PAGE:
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Honduran TPS Holder, Mayor Bauters, and Florida Community Leaders Discuss Upcoming Decision Deadline for Temporary Protected Status (TPS) For Honduras

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DHS Decision In Just 3 Days: May 4, 2018

A recording of the release is available here.

On a press call this afternoon, a Honduran TPS holder living in Miami, Mayor Bauters of Emeryville, California, and Florida community leaders discussed the importance of extending Temporary Protected Status (TPS) for the 57,000 Honduran immigrants currently protected under the program. A recording of the release is available here.

Orlando Lopez, Honduran TPS holder living in Miami, said,

“I arrived 20 years ago as a result of Hurricane Mitch. We had to flee due to conditions that were worsened because of the storm. I thank the US for their cooperation and partnership with our country. We work hard and do not have criminal records. I own a home and business with my family and every year I pay my taxes.

“We’ve kept a clean record – they said those with a clean record would be able to stay here and that is obviously no longer the case. I am very worried, along with 57,000 other Hondurans. Not only would there be chaos caused here by this decision, but there would be an even worse burden placed on my country which is not able to receive us. I am also worried about speaking out in public; there have been many others who have faced retaliation. For the first time since being here, I feel like I have rights and all of that progress is seeming like it will be for naught.”

Mayor Bauters of Emeryville, California, said,

“Immigration is an important topic in my community. The many Honduran immigrants that work in our community help drive the local economy of the Bay Area. They’ve been working here for a while – since 1998 after Hurricane Mitch. Hopefully Trump will realize that his decision affects a lot of families and urban communities. Immigrants add to our local economy by working. Removing these residents from our communities would only serve to destabilize local economies across the nation.

“The US Chamber of Commerce has opposed the termination of TPS in part for economic reasons. 57,000 Hondurans would vanish from our communities. These are the people who are working and required to pass background checks every 18 months. Honduras certainly cannot accept all these people coming back at this time and it would be embarrassing and demoralizing for us to send so many people back to a country that is in the midst of a humanitarian crisis. Strangers, families, and friends would have to piece together their lives after this decision is made. We believe the president should think critically what the impact of this decision will mean for communities across our country. There isn’t anything worse we could do right now than to remove a massive amount of people who are integral to the American economy and whose family ties and lives are connected primarily to the United States.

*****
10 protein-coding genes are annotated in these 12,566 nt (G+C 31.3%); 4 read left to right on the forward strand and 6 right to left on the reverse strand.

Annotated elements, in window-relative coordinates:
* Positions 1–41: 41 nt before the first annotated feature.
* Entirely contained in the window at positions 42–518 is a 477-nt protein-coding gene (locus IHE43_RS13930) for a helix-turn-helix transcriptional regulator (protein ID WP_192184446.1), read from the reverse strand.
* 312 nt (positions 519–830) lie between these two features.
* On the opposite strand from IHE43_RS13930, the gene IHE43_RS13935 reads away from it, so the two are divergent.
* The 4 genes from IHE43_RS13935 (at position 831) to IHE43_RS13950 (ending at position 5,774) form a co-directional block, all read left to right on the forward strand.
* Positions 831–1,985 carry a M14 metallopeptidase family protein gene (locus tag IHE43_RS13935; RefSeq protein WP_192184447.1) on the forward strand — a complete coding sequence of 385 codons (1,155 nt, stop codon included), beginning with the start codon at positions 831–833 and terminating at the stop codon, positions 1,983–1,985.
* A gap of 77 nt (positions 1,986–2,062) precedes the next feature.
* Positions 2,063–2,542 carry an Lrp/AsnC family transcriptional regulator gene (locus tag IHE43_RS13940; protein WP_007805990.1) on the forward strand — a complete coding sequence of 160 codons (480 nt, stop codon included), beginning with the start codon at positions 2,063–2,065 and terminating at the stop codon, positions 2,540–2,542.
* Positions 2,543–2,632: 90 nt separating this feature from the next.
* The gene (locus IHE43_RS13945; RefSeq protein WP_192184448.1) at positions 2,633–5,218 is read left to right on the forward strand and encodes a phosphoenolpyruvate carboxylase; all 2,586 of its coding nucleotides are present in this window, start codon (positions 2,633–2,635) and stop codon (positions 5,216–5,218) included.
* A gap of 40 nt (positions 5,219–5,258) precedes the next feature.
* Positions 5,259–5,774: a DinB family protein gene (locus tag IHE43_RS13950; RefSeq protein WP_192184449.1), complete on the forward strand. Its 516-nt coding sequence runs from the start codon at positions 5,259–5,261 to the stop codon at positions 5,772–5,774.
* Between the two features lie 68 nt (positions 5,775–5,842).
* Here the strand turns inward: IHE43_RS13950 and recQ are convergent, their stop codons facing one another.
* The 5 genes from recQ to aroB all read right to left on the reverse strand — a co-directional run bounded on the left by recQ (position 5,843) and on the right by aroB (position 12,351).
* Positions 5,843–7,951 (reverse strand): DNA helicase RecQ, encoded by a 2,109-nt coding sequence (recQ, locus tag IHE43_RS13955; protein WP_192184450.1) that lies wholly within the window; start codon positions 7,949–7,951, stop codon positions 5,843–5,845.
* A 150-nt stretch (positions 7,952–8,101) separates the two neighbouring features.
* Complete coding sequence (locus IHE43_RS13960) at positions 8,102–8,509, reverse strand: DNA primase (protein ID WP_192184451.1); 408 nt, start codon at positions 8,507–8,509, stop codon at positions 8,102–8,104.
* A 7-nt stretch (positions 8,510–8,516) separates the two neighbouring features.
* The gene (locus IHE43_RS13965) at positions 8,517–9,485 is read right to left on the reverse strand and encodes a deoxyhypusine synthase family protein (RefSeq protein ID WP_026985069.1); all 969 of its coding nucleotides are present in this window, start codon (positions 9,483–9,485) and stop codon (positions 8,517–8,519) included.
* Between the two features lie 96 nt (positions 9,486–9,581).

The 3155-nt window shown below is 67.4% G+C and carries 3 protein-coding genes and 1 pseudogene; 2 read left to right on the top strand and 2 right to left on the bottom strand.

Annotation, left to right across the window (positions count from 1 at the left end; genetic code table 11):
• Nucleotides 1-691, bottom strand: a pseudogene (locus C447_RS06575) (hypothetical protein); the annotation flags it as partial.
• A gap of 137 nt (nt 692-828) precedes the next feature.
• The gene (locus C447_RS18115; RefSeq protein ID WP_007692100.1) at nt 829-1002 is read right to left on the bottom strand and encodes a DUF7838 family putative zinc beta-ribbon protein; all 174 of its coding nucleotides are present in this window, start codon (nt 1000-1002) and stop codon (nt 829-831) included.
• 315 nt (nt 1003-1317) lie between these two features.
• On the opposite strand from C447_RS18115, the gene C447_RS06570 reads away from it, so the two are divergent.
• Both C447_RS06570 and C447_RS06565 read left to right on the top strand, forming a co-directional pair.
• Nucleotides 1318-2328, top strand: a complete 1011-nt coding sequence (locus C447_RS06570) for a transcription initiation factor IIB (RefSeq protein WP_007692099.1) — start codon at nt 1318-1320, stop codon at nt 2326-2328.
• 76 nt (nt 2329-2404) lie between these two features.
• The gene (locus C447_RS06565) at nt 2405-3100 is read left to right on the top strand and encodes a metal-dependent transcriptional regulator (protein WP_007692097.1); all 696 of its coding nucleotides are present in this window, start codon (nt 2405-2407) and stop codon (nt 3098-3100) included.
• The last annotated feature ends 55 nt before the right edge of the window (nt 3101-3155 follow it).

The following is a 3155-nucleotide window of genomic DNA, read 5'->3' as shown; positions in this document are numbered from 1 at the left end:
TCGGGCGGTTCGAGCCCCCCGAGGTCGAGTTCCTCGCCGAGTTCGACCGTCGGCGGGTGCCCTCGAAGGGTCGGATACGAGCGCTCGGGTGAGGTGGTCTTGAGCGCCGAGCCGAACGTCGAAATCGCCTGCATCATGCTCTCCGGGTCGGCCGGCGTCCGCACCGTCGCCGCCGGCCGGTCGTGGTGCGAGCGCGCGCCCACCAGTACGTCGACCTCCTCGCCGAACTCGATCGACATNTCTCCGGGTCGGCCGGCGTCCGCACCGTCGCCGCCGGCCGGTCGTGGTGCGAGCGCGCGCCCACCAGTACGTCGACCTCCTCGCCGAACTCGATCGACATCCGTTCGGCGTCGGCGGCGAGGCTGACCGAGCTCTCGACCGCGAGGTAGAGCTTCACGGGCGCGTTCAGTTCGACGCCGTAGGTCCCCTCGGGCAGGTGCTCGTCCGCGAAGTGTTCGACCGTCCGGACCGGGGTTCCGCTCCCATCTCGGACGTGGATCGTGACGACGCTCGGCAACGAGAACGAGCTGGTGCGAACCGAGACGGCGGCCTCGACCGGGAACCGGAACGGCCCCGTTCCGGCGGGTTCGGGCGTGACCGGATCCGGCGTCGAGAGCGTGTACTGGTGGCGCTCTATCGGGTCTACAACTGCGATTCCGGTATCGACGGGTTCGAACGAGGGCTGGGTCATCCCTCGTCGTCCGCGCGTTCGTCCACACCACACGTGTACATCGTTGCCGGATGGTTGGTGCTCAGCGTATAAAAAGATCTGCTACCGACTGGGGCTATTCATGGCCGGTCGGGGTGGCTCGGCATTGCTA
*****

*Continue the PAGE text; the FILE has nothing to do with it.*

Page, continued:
Indira Morales, Organizacion Hondureña Francisco Morazan, said,

“This week is very important because the government must issue a final decision for Honduran TPS before May 4th. Our organization has been working hard for positive results. On April 11th, we traveled to the White House to peacefully ask President Trump for an 18-month extension for Hondurans with TPS. We lobbied members of Congress and called for legislation for a path to citizenship for Central American immigrant communities and also for people of Haiti protected under TPS.

“We are positive; we are hopeful that this decision will be positive. It is well-known that many Hondurans under TPS have lived the majority of their lifetimes in the US. Immigrants pay taxes and work. They have children born here. Many people protected under TPS contribute to the economy, as we’ve heard and as in the case of Orlando, who has a transportation company. We know these TPS countries lack necessary conditions to re-absorb large groups of people. We are hopeful this decision will be a positive one.”

Patricia Montes, Centro Presente, said,

“56% of the total population of people in Honduras are living in extreme poverty. Living in extreme poverty, as defined by the UN, means to live on a dollar per day. Obviously, Honduras is a country that is not ready to re-absorb people with TPS. 80% of members of the Caravan – a group of migrants from Central America – are from Honduras. It is important for us to ask for an 18-month extension of TPS.”